In today’s post I am turning my search inward to explore my struggle with a seemingly simple question, “What does it mean to be a man?”

50's sitcom fatherDoes a man’s demeanor make him a man?

As a child, I suppose I began to create an image of a man from the steadfast and know-it-all fathers, cowboys, detectives and superheroes I saw on TV. These men were always calm, strong, and confident right down to their physical stance. But they were also caring and affectionate towards their wives, children and mothers.  They were compassionate, but not soft. When they smiled, or laughed, it was for good reason.

Men were pillars. They held the rest of us up with their broad chest pushed out and their fists clenched. They were always prepared for a fight if necessary. If these men had any personal doubts they handled them internally and the worry was hardly ever shown on their face. Perhaps most importantly, they seemed to feel no fear. Almost nothing rattled them. Stress was not a word in their vocabulary.

Having never felt much like a calm pillar of strength or a confident presence devoid of worry, I always seemed to miss these marks. My history of anxiety and fear related to my imperfect past and my uncertain future rattle me on a regular basis. Stress is a part of my daily reality and I frequently appear to be coming unglued. As a result, I’ve never found my demeanor to be one which other men should envy.

Rich Froning AthleticismDoes a man’s athleticism or his competitiveness make him a man?

Is it just me, or are the handsome, confident, well-built men always good at sports? As a child, I was always running away from situations that placed me in athletic environments. I never relieved stress by shooting hoops, or by calling up the guys to play touch football out back. I never felt comfortable in these environments, and worse yet they filled me with fear of looking stupid or inadequate. Sports and me always felt wrong. My mother’s compassion and hugs were always more inviting to me then a basketball coach screaming at me for not dribbling well or not scoring enough points at practice.

I never understood other boys’ competitive natures when it came to sports. Why did they always feel that they had sometime to prove? Where did their obsession with declaring themself the strongest boy come from? I never felt the need to push myself to earn these silly status points.

Though sports never interested me, my avoidance of them always seemed to leave a feeling of inadequacy within me. I barely know how to throw a football and others judge me for it. People, even my close friends, find my lack of sports trivia knowledge hilarious. They tease me about this ignorance and at times I can hear in their voices that they find lack of sports knowledge as tiresome as it is odd. It makes me less of someone they can relate to. Less of a regular guy. Does not knowing how to pronounce the Pittsburgh Steelers’ quarterback’s last name really make me less of a man?

Man and His FriendsDo a man’s masculine friends help establish him as a man?

I pledged to a fraternity in college. Talk about being surrounded by men and huge levels of testosterone. Most of my fraternity brothers were water polo players, swimmers, lacrosse players or simply huge lovers of weight lifting. I was intimidated by pretty much every one of them upon our first meeting. Eventually, I felt cooler being friends with so many “guys’ guys”. I felt manlier by association.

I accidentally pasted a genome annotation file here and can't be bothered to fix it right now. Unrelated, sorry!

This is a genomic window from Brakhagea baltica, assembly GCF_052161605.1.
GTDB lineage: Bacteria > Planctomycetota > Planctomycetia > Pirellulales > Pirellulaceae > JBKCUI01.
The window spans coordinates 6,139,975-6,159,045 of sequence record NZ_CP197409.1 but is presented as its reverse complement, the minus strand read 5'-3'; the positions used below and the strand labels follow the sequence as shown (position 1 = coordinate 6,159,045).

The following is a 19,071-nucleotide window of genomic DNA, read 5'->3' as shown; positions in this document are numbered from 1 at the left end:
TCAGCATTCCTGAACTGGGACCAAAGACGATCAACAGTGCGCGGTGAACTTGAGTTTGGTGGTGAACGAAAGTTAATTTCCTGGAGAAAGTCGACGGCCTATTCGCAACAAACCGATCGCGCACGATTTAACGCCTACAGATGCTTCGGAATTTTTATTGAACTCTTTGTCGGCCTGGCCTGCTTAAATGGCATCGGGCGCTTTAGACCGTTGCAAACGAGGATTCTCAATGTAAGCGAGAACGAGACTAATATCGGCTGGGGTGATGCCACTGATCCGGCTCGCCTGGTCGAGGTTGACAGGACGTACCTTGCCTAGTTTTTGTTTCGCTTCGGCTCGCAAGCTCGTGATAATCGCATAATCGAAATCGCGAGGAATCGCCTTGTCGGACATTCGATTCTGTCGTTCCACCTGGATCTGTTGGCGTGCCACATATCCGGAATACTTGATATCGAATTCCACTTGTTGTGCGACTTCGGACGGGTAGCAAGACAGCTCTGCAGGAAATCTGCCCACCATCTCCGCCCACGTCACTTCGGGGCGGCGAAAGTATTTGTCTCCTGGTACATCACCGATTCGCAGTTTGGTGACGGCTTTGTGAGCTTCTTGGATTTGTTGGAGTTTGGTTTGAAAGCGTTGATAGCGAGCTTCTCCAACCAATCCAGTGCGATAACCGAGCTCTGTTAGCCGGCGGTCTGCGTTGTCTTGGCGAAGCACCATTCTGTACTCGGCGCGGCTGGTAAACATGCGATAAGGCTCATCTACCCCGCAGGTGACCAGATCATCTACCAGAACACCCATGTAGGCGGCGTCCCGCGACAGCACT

Even though I started coming out to friends long after college had ended, I was literally terrified to tell my fraternity brothers that I was gay. I felt that admitting I was gay, and therefore engaged in anal sex with another man, would by this very definition force them to view me as less masculine. I feared that they would suddenly feel uncomfortable around me and be fearful that I would always be checking them out and waiting to flirt with them. I was convinced that their rejection would crush me.

Turns out I did not give my fraternity brothers enough credit. Most of them were so unaffected by my being gay that the conversation about it was borderline boring. If their reaction was at all emotional it was because they were being congratulatory and supportive. Since they are my manly, masculine friends, even now that they know I am gay, does that make me more of a man?

Superman Saving Lois LaneDoes a man’s love for a woman make him a man?

Male superheroes like Superman are some of the cornerstone ideals of enviable masculine power. It doesn’t get much more manly than Superman. And look at the things that make him a man: his body, his voice, his saving women from burning buildings, and his girlfriend Lois Lane.

All our super masculine male role models have them; their beautiful leading ladies. James Bond had all his Bond girls. Clark Gable had that amazing kiss with Vivien Leigh. Indiana Jones got every woman he every saved with his leather whip. Even Rocky’s victory meant more when he also rescued the cripplingly shy Adrian with his love.

We all love the image of a handsome man saving a beautiful woman, his chiseled jaw smiling down at her as he leads her to safety. But there is more to the equation than just that. These women are all perfect matches for their men. They are the perfect feminine counterparts to the men’s enviable masculinity. Any man who is worth his salt has a woman to rescue. These women’s love makes the man more of a man, right?